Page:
He also keeps bees with his wife Trudie Styler on their 400-year-old Italian Villa “Il Pagagio.” On their property, they make chestnut honey from a chestnut grove.
Jennifer Garner, the actress and entrepreneur, revealed on Jimmy Kimmel Live! that she decided to take up beekeeping after her daughter became fascinated by a book about the subject. During the interview, she said, “Why can’t we have bees? Bees are in trouble. Everyone should have a hive of bees.” She continues to show her passion for beekeeping through posts on her Instagram.
Maria Von Trapp
The singer, matriarch of the Trapp Family Singers, and the basis for Julie Andrews’s character in the 1965 musical film The Sound of Music, Maria Von Trapp escaped with her family from Nazi-annexed Austria in 1939, on the eve of the Second World War. The family made a home in a Vermont farm, where Maria decided to take up beekeeping. The farm, now called the Trapp Family Lodge, is available to the public.
A brilliant early student of biology, metaphysics, and geology, the philosopher Aristotle also found time to keep bees and record some of their earliest scientific observations. In his Historia Animalium, or History of Animals, Aristotle recorded bees as they flew from flowers to their hives, though he had no way of knowing that they were pollinating. Beekeepers still enjoy reviewing his work, as some of it is surprisingly close to the reality we now understand, and other portions still show their age.
In 2014, Morgan Freeman turned his 124-acre Mississippi ranch into a bee refuge with 26 hives. For the bees, he planted magnolia trees, lavender, and clover. Though he does not do much beekeeping himself—that responsibility falls on his gardener—when he does work with them, he prefers not to wear gloves in order to be “one with the bees.”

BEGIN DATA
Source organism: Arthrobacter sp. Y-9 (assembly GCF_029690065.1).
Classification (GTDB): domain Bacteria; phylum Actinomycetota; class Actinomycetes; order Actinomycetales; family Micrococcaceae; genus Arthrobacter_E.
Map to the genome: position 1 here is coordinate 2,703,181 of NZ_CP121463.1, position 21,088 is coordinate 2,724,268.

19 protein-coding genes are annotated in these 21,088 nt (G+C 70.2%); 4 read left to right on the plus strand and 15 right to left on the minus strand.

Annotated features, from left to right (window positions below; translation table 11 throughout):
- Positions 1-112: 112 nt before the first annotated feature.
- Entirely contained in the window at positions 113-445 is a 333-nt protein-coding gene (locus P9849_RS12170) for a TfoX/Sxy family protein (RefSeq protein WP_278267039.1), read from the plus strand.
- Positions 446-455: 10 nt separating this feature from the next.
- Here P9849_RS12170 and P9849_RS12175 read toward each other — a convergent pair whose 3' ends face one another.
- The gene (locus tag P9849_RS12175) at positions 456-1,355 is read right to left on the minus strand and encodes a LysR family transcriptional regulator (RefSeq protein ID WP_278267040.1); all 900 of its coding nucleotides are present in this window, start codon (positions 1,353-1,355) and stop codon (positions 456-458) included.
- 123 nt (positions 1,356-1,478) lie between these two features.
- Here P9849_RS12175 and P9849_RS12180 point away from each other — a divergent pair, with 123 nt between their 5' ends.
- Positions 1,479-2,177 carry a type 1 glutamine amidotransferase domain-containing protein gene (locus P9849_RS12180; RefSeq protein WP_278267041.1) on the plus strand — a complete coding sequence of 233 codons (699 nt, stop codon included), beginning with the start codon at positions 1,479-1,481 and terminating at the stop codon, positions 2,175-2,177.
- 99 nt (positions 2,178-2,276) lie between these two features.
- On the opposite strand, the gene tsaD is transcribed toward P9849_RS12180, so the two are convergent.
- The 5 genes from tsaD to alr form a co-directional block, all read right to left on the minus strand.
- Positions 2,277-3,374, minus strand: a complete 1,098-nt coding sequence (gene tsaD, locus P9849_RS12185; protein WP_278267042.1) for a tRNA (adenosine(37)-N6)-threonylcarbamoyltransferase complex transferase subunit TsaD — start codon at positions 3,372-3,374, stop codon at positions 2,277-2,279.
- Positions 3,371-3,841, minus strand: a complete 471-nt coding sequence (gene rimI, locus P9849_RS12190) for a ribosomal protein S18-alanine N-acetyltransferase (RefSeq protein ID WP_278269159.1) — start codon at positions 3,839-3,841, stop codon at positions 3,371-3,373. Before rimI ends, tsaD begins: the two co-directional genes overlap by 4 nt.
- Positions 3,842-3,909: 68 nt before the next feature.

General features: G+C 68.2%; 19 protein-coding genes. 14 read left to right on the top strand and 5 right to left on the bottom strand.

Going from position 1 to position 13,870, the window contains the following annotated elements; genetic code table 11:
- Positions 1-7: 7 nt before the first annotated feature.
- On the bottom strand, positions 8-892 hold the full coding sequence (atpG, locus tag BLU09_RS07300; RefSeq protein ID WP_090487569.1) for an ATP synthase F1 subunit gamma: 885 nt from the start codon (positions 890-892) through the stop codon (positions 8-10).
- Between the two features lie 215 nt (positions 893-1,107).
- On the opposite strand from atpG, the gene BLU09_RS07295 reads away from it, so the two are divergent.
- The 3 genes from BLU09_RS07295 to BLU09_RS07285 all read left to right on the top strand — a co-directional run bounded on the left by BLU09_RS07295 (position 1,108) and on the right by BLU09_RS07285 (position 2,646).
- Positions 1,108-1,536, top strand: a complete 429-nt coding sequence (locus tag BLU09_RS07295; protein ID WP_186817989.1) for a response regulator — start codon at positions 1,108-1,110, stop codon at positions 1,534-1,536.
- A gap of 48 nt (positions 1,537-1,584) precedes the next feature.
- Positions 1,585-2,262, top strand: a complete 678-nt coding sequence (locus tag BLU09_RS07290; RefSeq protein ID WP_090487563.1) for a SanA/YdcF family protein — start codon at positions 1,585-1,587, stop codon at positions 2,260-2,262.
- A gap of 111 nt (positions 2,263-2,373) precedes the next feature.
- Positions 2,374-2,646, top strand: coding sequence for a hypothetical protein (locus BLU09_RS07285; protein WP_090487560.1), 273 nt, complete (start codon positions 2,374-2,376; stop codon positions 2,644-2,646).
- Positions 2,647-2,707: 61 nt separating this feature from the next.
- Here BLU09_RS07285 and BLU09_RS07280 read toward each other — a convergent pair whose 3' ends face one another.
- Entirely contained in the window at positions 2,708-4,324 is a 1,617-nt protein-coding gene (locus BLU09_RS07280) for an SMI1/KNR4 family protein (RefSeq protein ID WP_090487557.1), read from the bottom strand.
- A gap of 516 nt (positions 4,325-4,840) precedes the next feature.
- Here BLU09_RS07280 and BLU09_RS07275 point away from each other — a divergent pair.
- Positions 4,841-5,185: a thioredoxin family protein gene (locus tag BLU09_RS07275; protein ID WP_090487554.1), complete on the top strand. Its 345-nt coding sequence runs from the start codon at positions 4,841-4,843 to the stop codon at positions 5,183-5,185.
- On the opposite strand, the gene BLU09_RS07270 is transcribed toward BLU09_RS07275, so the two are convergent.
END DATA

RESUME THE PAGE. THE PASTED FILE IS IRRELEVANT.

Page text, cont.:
Sir Edmund Hillary
Sir Edmund Hillary, in 1953, changed the world when he became the first person to reach the summit of Mt. Everest. The New Zealander was a professional beekeeper. He took up beekeeping as his primary source of income because it allowed him to work in the summers and still have the winter left open for his first and primary love: mountaineering. Without beekeeping to keep him fed and housed, who knows if he ever would have climbed Everest and created such an impact during his lifetime.
The founder of the Girl Scouts and sister of Boy Scouts Founder Lord Robert Baden Powell, Agnes Baden-Powell produced prizewinning honey from the hive that she kept in her home. The bees had access to the outside through a pipe in a wall, but they were also free to fly around the house, along with her butterflies and birds.
Beekeeping remains a hobby that attracts people from all walks of life, even those who live in the public eye. As beekeeping releases stress, exposes you to interesting scientific observations, and helps improve the environment, it should come as no surprise that famous and influential people throughout history found joy or solace in the activity.